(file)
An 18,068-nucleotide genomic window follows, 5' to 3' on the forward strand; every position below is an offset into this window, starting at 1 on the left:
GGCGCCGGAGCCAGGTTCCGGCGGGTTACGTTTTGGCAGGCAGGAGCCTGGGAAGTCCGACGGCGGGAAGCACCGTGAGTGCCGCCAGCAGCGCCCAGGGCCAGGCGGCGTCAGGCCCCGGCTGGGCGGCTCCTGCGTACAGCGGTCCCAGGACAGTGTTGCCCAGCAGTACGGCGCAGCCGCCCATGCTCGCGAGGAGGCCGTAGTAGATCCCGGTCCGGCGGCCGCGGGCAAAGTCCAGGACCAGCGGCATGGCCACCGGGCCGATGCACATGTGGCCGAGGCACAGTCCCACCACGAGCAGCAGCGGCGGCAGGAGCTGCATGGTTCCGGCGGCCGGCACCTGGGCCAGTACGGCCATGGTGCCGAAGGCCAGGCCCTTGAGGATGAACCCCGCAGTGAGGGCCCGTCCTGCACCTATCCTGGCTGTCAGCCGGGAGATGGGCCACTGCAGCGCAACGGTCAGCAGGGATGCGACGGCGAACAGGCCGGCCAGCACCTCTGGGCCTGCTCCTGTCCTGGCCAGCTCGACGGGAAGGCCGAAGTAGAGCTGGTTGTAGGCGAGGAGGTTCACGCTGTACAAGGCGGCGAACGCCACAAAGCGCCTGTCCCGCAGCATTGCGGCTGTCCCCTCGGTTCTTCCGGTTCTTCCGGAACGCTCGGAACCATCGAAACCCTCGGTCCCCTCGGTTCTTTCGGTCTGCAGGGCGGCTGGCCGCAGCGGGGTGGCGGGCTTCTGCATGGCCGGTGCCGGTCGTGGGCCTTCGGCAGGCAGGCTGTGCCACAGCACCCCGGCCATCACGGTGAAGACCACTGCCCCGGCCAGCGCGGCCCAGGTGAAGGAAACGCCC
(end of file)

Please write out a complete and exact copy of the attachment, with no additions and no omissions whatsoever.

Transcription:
An 18,068-nucleotide genomic window follows, 5' to 3' on the forward strand; every position below is an offset into this window, starting at 1 on the left:
GGCGCCGGAGCCAGGTTCCGGCGGGTTACGTTTTGGCAGGCAGGAGCCTGGGAAGTCCGACGGCGGGAAGCACCGTGAGTGCCGCCAGCAGCGCCCAGGGCCAGGCGGCGTCAGGCCCCGGCTGGGCGGCTCCTGCGTACAGCGGTCCCAGGACAGTGTTGCCCAGCAGTACGGCGCAGCCGCCCATGCTCGCGAGGAGGCCGTAGTAGATCCCGGTCCGGCGGCCGCGGGCAAAGTCCAGGACCAGCGGCATGGCCACCGGGCCGATGCACATGTGGCCGAGGCACAGTCCCACCACGAGCAGCAGCGGCGGCAGGAGCTGCATGGTTCCGGCGGCCGGCACCTGGGCCAGTACGGCCATGGTGCCGAAGGCCAGGCCCTTGAGGATGAACCCCGCAGTGAGGGCCCGTCCTGCACCTATCCTGGCTGTCAGCCGGGAGATGGGCCACTGCAGCGCAACGGTCAGCAGGGATGCGACGGCGAACAGGCCGGCCAGCACCTCTGGGCCTGCTCCTGTCCTGGCCAGCTCGACGGGAAGGCCGAAGTAGAGCTGGTTGTAGGCGAGGAGGTTCACGCTGTACAAGGCGGCGAACGCCACAAAGCGCCTGTCCCGCAGCATTGCGGCTGTCCCCTCGGTTCTTCCGGTTCTTCCGGAACGCTCGGAACCATCGAAACCCTCGGTCCCCTCGGTTCTTTCGGTCTGCAGGGCGGCTGGCCGCAGCGGGGTGGCGGGCTTCTGCATGGCCGGTGCCGGTCGTGGGCCTTCGGCAGGCAGGCTGTGCCACAGCACCCCGGCCATCACGGTGAAGACCACTGCCCCGGCCAGCGCGGCCCAGGTGAAGGAAACGCCC